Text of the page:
"Yes, I do--this kind."

"Do you mean especially this kind?"

"Yes, especially this kind."


"There is much suffering in this face," murmured the prince, more
as though talking to himself than answering the question.

"I think you are wandering a little, prince," Mrs. Epanchin
decided, after a lengthened survey of his face; and she tossed
the portrait on to the table, haughtily.

Alexandra took it, and Adelaida came up, and both the girls
examined the photograph. Just then Aglaya entered the room.

"What a power!" cried Adelaida suddenly, as she earnestly
examined the portrait over her sister's shoulder.

"Whom? What power?" asked her mother, crossly.

"Such beauty is real power," said Adelaida. "With such beauty as
that one might overthrow the world." She returned to her easel

It is especially interesting what he says about suffering. That thread is again picked up later, but this time not in reference to Nastasia Philipovna, but in reference to a painting of Christ - specifically "The Dead Christ" by Hans Holbein (can be seen here )

"When I arose to lock the door after him, I suddenly called to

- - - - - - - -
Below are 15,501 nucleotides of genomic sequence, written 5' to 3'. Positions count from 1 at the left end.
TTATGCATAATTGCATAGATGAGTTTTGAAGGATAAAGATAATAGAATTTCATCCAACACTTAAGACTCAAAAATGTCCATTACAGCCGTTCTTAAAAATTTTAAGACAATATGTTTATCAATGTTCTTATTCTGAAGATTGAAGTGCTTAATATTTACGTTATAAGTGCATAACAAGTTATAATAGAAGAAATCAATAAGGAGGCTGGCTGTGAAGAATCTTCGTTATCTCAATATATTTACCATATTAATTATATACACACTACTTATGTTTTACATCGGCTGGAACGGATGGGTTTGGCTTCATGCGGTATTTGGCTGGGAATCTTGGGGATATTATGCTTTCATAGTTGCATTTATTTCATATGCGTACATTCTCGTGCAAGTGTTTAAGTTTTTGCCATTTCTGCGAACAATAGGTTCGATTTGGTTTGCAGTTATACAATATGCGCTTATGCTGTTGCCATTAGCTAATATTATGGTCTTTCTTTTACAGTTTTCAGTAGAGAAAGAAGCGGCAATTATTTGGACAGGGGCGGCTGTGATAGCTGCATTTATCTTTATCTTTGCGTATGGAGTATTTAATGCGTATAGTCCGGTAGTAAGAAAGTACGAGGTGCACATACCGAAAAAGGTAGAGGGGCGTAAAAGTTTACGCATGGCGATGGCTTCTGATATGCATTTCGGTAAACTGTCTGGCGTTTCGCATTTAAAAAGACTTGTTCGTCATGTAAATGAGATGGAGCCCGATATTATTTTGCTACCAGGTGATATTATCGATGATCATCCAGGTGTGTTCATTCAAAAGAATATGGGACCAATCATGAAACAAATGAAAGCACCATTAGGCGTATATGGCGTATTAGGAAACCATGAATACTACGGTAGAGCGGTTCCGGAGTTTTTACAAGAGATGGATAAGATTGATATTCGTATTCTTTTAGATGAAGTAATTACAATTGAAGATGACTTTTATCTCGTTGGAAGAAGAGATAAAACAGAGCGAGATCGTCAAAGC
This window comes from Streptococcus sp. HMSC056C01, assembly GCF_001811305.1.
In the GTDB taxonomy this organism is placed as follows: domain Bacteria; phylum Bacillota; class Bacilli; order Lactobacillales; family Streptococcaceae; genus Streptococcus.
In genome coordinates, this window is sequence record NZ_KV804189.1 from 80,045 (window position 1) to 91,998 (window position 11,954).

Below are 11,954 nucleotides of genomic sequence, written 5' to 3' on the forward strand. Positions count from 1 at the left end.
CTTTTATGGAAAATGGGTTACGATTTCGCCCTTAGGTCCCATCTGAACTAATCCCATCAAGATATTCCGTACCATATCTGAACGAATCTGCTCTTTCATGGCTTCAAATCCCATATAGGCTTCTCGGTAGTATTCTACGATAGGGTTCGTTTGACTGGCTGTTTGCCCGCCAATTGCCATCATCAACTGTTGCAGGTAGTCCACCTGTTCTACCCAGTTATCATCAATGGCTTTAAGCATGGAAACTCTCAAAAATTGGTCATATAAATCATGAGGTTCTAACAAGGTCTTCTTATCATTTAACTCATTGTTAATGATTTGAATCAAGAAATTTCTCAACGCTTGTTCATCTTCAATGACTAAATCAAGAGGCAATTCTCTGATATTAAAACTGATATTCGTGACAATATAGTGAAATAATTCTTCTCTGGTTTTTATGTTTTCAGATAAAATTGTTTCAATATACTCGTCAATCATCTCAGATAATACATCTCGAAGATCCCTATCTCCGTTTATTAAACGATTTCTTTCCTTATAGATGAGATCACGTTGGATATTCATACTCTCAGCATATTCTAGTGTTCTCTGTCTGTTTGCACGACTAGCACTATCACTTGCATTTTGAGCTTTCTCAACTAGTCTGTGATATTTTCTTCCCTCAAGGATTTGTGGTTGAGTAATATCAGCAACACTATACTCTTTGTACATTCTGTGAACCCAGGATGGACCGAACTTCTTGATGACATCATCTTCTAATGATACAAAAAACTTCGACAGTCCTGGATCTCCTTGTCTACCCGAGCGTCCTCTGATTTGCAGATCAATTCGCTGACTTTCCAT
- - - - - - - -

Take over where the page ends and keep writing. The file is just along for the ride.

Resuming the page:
mind a picture I had noticed at Rogojin's in one of his gloomiest
rooms, over the door. He had pointed it out to me himself as we
walked past it, and I believe I must have stood a good five
minutes in front of it. There was nothing artistic about it, but
the picture made me feel strangely uncomfortable. It represented
Christ just taken down from the cross. It seems to me that
painters as a rule represent the Saviour, both on the cross and
taken down from it, with great beauty still upon His face. This
marvellous beauty they strive to preserve even in His moments of
deepest agony and passion. But there was no such beauty in
Rogojin's picture. This was the presentment of a poor mangled
body which had evidently suffered unbearable anguish even before
its crucifixion, full of wounds and bruises, marks of the
violence of soldiers and people, and of the bitterness of the
moment when He had fallen with the cross--all this combined with
the anguish of the actual crucifixion.

"The face was depicted as though still suffering; as though the